Mädchen March, Ph.D.
Black Forest, OH 44883
July 25, 2010
My Dear Creatives,
I just received the most delightful letter from Ashley about your work together, and I wanted to wish you well on your project.
Ashley asked if I would write something about Nevada LeBlanc. Poor Nevada, what she went through really changed her. She worked for me during her Freshman Year, helping with one of my research projects on Urban Mythologies. Although she, Ashley, and Linda were quite the show together in Freshman mythology class—sparking debate, causing laughter, and prodding one another (and everyone within earshot) to think more deeply—one on one Nevada seemed quiet, attentive, grounded, sweet, and even simple.
That being said, Nevada always had the keenest sense of justice of any student I’d ever had. She seemed to be able to sort out right from wrong in the cloudiest situations, and make sure that the underdogs were given the rights due to them. Once I remarked that she was “the fairest of them all,” and her classmates took up the tease (well-naturedly, of course). Who knew it would be so portentous!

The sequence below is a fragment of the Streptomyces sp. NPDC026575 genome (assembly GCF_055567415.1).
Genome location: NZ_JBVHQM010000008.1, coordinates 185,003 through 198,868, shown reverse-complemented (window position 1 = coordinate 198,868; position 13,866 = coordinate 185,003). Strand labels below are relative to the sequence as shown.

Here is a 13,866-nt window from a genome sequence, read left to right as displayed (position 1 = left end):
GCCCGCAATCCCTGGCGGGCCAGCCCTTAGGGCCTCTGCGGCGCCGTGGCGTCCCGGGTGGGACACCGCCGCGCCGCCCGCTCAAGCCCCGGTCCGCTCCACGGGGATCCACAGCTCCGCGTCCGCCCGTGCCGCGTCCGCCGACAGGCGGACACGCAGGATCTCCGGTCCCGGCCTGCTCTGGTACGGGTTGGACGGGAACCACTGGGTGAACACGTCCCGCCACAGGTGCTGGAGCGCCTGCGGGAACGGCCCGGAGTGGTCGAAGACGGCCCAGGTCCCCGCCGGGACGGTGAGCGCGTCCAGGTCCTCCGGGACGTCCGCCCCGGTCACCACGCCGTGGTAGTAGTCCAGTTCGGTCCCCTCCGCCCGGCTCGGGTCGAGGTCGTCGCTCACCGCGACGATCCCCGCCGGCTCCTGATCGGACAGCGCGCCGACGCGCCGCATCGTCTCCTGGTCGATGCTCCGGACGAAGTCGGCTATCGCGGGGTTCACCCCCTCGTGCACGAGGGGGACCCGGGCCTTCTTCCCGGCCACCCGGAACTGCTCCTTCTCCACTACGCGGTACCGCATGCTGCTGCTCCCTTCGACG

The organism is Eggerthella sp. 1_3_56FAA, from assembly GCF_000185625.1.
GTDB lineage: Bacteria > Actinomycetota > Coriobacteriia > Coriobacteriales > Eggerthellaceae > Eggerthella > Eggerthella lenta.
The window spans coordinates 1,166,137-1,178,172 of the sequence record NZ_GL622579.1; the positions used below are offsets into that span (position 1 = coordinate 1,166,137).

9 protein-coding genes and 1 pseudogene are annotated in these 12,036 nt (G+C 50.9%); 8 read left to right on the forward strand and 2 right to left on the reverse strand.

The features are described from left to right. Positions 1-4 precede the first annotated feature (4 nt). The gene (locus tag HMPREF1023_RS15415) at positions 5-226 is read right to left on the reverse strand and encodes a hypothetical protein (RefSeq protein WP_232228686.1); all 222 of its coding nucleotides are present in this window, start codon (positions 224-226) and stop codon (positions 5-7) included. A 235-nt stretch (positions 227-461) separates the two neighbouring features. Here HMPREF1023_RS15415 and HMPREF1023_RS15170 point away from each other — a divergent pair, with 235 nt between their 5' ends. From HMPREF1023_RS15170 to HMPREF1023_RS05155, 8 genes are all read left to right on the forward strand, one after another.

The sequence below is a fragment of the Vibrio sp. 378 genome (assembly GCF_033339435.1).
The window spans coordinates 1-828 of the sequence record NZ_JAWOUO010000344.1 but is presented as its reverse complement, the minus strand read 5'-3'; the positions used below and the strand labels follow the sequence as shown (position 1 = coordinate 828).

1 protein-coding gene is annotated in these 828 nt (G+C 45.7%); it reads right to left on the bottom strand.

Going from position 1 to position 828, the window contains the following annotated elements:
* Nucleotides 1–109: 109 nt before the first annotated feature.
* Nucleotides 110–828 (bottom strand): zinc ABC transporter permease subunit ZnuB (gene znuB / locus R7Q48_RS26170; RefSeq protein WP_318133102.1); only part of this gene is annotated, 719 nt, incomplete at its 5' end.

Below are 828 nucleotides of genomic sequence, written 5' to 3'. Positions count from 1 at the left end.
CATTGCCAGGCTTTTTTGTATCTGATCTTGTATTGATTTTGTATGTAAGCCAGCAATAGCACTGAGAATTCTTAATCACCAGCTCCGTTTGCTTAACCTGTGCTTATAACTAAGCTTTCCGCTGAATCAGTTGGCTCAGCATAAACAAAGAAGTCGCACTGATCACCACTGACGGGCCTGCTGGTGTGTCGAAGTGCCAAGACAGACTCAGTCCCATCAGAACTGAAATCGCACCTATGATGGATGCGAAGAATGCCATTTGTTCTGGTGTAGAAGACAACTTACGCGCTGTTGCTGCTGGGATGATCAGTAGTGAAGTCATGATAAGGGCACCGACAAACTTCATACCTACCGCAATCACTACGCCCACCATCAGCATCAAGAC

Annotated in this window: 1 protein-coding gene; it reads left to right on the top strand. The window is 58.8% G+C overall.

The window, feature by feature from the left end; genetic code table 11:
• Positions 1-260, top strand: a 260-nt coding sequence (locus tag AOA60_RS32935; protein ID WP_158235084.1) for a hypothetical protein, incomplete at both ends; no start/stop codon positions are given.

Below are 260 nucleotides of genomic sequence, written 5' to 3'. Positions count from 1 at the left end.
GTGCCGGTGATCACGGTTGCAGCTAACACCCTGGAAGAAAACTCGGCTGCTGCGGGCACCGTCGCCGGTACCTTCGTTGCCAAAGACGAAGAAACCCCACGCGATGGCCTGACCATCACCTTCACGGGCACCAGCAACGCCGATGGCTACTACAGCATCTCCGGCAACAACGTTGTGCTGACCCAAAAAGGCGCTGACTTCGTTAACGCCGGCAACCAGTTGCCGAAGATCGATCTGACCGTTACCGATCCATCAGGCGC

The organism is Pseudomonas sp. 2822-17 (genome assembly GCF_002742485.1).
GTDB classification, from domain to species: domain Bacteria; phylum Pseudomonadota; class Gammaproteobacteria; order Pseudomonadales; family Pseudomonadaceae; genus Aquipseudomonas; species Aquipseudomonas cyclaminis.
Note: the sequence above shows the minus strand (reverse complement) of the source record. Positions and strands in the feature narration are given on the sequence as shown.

As a matter of fact, Nevada was the driving force behind my efforts behind the New York City Sewer Alligator Rescue Service, once we discovered this urban legend actually had some teeth. She actually shed tears at the terrible plight of pipe-bound crocodillians and this prodded me to action.
Because of this quality of hers, the heartbreak we all felt at the injustice done to her was ever the more painful. When Nevada returned to school, she was a changed person. More reserved, more skeptical, and a even, I must point out, a few shades paler. And perhaps not-so-strangely, her interests had moved from social justice to neuroscience.
Because Nevada is now such a private person, I would be surprised if she agreed to share her story with you. But on the other hand, I would not be surprised if her friends convinced her; they are, as I mentioned, quite taken with your project. Even I was talked in to writing to her!
By the way, you may be interested to know that since I last wrote you I have rescued two mice from a French laboratory (named Melibellule and Tigrounette), who have inspired my new research on the transformational aspects of rodentia in the Cinderella myth. There may even be some shamanic involvement that I cannot yet, at this time, confirm.
Sunday, March 24, 2013
Mädchen March, Ph.D.